The Beatles’ “first left-handed bassist”, Chas Newby, dies aged 81

Former Beatles bassist Chas Newby has died aged 81
(Image credit: BPM Media)

Chas Newby, a Liverpool-raised bassist who performed with The Beatles, has passed away aged 81. 

The news was shared by the Cavern Club – the Liverpool venue and the city’s de facto epicenter of Beatles tourism – in a post on Facebook. 

“It’s with great sadness to hear about the passing of Chas Newby,” wrote the venue management. “Interestingly, he was also the first left-handed bass guitarist in the Beatles. RIP Chas Newby thoughts and well wishes from everybody at The Cavern Club.”

Newby was at school with Pete Best, the Beatles’ early drummer, from the age of 11 and played alongside him in Best’s skiffle group, The Blackjacks. The band often played at The Casbah Club – operated by Best’s mother in the cellar of their Victorian home. 

The Quarrymen – a pre-Beatles band featuring a young John Lennon, Paul McCartney and George Harrison – also performed at the venue.

“The only reason people know who I am is down to Pete Best,” Newby once told Liverpool newspaper The Echo. “I was at school with Peter and I played rugby with him and when his mum opened that club, The Casbah Club, underneath their house, we were all there on the first night.”

The Quarrymen later became the Beatles and recruited Best for their first stint in Hamburg, alongside bassist Stuart Sutcliffe – a friend of Lennon’s from art college. It was in a period between the band’s formative stays in the German city that Newby was recruited as a bassist.

“In 1960, Peter joined John, Paul, George and Stuart and they went off to Hamburg for the first time,” Newby told The Echo. “But we kept in touch… [One day] I went down the Casbah Club [and was told], ‘Oh they’re due back in the middle of December.’ 

“Sure enough, they turned up – without Stuart. Stuart stayed behind with Astrid [Kirchherr, his partner and early Beatles photographer]. So they get back to Liverpool and they needed to get some gigs to get some money and they also need to find a bass player. Peter said, Oh, he’ll do it…”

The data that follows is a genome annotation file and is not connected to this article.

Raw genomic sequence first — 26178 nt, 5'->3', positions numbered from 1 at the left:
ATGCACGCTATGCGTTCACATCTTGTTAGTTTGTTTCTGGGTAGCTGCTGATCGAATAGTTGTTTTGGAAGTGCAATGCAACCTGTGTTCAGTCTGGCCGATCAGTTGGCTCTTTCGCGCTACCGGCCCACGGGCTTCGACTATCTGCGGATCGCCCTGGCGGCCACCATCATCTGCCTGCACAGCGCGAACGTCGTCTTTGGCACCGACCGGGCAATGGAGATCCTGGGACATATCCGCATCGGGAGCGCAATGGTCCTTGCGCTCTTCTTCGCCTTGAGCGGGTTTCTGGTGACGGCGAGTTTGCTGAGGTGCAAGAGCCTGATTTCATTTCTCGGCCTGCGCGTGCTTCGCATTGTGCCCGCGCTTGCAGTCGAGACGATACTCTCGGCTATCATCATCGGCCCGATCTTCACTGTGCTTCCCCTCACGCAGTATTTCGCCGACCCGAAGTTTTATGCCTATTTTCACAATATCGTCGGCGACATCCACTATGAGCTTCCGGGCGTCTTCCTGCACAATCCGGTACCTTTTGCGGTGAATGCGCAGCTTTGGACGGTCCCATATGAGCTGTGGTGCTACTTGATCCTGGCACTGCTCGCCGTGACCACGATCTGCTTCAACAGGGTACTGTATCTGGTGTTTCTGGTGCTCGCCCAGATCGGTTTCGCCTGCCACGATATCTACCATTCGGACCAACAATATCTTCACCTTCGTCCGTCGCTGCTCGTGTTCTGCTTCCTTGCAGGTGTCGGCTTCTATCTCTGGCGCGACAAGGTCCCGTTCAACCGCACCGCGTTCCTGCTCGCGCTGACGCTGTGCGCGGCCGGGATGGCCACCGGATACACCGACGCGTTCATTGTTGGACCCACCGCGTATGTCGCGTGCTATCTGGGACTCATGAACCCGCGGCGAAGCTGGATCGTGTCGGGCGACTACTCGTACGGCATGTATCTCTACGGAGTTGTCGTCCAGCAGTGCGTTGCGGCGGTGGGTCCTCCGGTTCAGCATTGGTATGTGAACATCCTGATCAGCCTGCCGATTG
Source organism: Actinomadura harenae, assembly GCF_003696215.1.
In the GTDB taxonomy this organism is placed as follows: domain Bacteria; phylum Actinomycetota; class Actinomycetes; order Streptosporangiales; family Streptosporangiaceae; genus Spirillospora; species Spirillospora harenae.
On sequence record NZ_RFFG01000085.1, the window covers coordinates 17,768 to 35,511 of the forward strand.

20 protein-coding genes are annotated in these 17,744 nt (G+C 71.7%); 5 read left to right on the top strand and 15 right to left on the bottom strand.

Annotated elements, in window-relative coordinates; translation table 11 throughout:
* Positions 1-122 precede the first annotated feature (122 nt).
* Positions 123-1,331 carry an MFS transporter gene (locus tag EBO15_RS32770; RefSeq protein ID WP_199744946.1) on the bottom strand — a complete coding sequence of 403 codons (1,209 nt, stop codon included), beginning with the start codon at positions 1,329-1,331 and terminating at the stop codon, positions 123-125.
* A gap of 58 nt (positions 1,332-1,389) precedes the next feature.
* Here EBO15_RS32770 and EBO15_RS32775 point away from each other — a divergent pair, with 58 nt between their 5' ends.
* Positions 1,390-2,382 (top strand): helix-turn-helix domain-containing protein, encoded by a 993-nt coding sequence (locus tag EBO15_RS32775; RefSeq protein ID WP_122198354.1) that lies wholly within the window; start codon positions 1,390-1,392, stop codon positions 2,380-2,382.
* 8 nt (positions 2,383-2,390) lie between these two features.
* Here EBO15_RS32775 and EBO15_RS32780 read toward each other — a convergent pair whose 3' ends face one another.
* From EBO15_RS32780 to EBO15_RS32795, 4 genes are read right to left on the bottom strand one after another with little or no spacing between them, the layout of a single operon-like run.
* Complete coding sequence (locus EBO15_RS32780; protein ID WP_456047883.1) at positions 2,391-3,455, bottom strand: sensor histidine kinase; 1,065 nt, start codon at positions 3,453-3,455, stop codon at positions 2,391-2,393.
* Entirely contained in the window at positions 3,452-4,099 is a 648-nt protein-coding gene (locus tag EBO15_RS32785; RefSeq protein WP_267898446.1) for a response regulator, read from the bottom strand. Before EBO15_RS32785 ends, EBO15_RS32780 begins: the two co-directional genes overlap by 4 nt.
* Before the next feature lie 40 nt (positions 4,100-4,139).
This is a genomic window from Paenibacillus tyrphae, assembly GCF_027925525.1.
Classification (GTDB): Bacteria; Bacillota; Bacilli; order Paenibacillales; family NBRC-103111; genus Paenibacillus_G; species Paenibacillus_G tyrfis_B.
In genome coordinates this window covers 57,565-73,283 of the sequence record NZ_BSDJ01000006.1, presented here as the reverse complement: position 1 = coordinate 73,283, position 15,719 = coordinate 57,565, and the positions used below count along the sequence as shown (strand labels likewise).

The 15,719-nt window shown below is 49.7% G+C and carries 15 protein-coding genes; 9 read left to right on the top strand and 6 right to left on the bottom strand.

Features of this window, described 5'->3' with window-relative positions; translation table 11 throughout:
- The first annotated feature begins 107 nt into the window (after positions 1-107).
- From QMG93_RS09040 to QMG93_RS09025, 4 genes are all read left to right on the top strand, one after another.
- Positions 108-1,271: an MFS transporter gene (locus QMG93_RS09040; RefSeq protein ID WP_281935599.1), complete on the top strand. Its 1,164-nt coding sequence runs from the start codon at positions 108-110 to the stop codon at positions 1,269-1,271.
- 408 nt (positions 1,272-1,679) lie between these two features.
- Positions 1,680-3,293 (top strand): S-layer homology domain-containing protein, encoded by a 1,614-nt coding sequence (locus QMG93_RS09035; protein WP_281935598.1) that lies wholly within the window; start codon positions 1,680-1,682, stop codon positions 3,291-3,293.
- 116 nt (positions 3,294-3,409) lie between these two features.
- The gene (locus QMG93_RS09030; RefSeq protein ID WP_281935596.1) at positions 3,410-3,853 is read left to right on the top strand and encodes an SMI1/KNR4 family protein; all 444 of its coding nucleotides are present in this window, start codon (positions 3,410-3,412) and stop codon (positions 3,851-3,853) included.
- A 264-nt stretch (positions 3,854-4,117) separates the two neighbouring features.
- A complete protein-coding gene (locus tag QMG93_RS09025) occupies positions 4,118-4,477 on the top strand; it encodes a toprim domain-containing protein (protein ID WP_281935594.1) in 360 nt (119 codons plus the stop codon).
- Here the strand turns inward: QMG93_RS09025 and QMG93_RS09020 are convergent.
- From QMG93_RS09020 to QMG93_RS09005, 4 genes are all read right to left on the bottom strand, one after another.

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Newby reportedly played four shows with the band, two of which took place at the Casbah Club, alongside one at Wallasey venue the Grosvenor Ballroom and the other at Litherland Town Hall. The latter show marked a sea change in the band’s fortunes at home. 

“It was that evening that we really came out of our shell and let go. We stood there being cheered for the first time,” remembered John Lennon, in 1967 (via The Beatles Bible). 

“This was when we began to think that we were good. Up to Hamburg we’d thought we were OK, but not good enough. It was only back in Liverpool that we realised the difference and saw what had happened to us while everyone else was playing Cliff Richard shit.”

More impressively, Newby did all the shows using a loaner bass – as a lefty. 

“I borrowed a bass from a guy called Tommy McGuirk,” recalled Newby to The Echo in 2019. “But of course Tommy was right handed, so I got this bass guitar and… I just played it upside down.”

The Beatles returned to Hamburg and Newby returned to his studies, later becoming a math teacher – albeit one who joked he had a claim to fame as “The Beatles’ first left-handed bassist”. 

Later, following his retirement, he joined The Quarrymen performing with previous members of the pre-Beatles skiffle group.

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Matt Parker

Matt is a staff writer for Before that he spent 10 years as a freelance music journalist, interviewing artists for the likes of Total Guitar, Guitarist, Guitar World, MusicRadar,, DJ Mag and Electronic Sound. In 2020, he launched, which aims to share the ideas that make creative lifestyles more sustainable. He plays guitar, but should not be allowed near your delay pedals.